Company core values have the power to shape the employee experience and your employer brand — and at a time of social, political, and economic turmoil, they take on added importance. But without the right approach, they can ring hollow or just be forgotten.
At Lattice’s Resources for Humans Virtual Conference, HR leaders shared their advice for making values a more meaningful, tangible part of the employee experience. To watch a recording of the session, click here.
When writing down company values for the first time, it’s tempting to go big. Though punchy values like “ownership” or “community” look good on paper, they’re short on context. According to Nathalie McGrath, co-founder of The People Design House, it’s essential to get specific about what values like these actually mean — especially since you’ll be using them to evaluate job candidates and employees during performance reviews.
“You would be amazed how different everyone's interpretation of one single word can be. And so the key is to provide as many examples, bullet points, and [incorporate] storytelling as you go through it, so that folks can get along and get on board,” McGrath said.
If you’re having a hard time spelling your values out, interview company leaders first. What’s “clear communication” really mean at your company? Getting their buy-in and consensus early on makes it easier to incorporate your values into performance conversations in a way that’s more equitable and objective.
“Start with leadership: Tell us about your star performers. What are the values or the behaviors that they're doing? Because often, they're going to reinforce certain behaviors...So then you can actually put that in your performance review process,” McGrath said. These examples are important to include on interview and performance review scorecards, as they help provide greater context for interviewers or managers.
Just as you might track progress toward conventional goals and OKRs, your company needs to hold itself accountable to its values. That was the advice of Khalilah "KO" Olokunola, EVP of Human Resources at TRU Colors Brewing. She urged HR teams to view their mission and values with the same seriousness reserved for metrics like revenue, arguing you couldn’t really be considered successful without doing so.
“You have to measure both the mission and the money, because, without the money, you can't sustain the mission...But if we're making money and our mission is still faltering, then we're failing as a company,” Olokunola said. “You have to look at how one connects to the other. It really can't be separate. And for us, it is not.”
TRU Colors Brewing’s mission is to stop gang violence and unite communities. To that end, Olokunola’s team maintains a dashboard that tracks shootings in local neighborhoods. If violence hasn’t decreased by 10% or 15%, her team views that as a failure. “Programs are great, but you need something in place that's going to help you sustain the mission. The return on investment that my CEO looks at is going to always be money. But for me, I'm looking at the social return on investment,” Olokunola said. Tying your mission and values to something measurable has the effect of making them feel less like platitudes and more like real, tangible objectives.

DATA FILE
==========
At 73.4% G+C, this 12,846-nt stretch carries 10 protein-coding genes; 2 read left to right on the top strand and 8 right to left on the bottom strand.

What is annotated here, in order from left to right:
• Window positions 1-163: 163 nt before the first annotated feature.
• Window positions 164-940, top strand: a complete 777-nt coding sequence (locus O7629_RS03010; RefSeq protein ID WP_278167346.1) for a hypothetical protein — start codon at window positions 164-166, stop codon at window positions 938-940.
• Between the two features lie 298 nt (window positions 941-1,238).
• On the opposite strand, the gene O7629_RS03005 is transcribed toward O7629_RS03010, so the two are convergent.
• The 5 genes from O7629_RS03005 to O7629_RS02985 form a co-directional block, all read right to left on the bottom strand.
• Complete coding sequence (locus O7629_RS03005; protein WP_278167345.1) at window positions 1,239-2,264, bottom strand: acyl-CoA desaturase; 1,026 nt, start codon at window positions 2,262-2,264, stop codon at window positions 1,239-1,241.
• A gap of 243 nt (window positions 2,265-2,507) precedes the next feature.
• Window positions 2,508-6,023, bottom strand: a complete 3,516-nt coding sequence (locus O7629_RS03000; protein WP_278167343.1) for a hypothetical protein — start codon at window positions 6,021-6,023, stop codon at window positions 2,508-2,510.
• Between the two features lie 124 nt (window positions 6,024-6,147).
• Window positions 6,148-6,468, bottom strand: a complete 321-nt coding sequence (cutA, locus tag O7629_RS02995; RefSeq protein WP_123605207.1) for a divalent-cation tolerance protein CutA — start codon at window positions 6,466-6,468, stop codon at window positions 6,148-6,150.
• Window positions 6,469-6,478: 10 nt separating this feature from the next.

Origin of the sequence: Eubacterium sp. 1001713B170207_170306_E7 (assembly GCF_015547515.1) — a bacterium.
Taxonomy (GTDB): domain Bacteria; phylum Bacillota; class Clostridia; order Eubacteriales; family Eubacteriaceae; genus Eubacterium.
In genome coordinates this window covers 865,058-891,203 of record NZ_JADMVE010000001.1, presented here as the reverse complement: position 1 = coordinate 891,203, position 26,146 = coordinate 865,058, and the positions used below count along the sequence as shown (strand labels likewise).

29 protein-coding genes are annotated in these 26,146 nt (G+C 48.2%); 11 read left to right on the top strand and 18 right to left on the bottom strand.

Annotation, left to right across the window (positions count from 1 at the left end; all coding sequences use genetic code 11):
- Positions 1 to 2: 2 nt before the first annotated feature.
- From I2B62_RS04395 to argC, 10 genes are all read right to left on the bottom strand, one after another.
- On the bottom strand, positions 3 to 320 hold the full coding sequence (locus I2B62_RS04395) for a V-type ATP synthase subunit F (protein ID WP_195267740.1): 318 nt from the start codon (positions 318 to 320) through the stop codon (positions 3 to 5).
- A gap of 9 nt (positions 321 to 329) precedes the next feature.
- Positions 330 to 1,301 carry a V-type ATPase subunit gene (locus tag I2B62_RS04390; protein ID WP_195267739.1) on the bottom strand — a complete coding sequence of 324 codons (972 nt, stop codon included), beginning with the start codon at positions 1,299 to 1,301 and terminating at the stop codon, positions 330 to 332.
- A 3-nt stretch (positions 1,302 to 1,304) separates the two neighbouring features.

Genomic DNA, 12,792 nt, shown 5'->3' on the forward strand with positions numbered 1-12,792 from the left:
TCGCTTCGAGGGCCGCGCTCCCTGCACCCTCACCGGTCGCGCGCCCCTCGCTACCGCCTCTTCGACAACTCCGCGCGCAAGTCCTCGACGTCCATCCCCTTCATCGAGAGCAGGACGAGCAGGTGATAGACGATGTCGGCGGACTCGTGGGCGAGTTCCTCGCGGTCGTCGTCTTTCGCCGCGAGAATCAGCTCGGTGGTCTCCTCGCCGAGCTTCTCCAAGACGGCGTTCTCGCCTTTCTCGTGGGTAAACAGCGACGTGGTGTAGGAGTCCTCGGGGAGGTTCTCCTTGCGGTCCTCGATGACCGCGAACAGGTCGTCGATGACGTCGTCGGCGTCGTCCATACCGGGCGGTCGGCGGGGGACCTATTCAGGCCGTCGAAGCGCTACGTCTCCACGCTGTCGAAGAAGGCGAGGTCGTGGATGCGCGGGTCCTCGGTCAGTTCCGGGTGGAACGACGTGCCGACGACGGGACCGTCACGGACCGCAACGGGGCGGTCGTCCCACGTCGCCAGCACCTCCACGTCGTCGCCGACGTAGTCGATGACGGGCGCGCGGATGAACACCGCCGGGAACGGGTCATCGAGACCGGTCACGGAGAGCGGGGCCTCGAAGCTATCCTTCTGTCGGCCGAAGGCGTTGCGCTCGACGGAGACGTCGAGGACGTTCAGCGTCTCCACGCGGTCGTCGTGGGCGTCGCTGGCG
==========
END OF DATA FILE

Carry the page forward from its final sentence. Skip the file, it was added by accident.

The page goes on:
While you shouldn’t compromise on your values, that isn’t to say they shouldn’t be subject to change. If they’re mismatched to your culture or state of the business, employees won’t take them seriously. In 2018, Nicole Miller, Manager of People Operations at Buffer, went through the process of updating her company’s core values for the first time. Buffer had long since made the transition from plucky startup to “scaleup,” and its old values just didn’t fit the company’s reality. There were also ten of them.
“We realized that if you can't necessarily remember all of your values, it's probably too many,” Miller said.
Over several months, Miller interviewed employees, asking them to identify which behaviors or qualities they associate with Buffer. She also asked them to identify where the company was falling short. “You want your values to be both reflective and aspirational...We spent about six months talking with our teammates, asking them about behaviors they’re seeing, whether our company is reflecting those, what they thought of the current values, and what each of them meant.
After over thirty interviews, 200 pages of notes, and five drafts, Miller unveiled the new values at a company retreat and wrote about them on Buffer’s blog. But even after all that work, she’s not ready to call the values a fait accompli.
“I don’t ever view our values as ‘done,” Miller said. Regularly talking about what your values mean — and whether they need changing — also has the added effect of keeping them top of mind. “That was a really, really beneficial exercise. And we're essentially preparing to do another round of this...Because the other thing is you don’t want to put your values up on the wall, even a virtual wall, and forget that they're there.”
To watch a recording of this and other sessions from Resources for Humans Virtual, click here.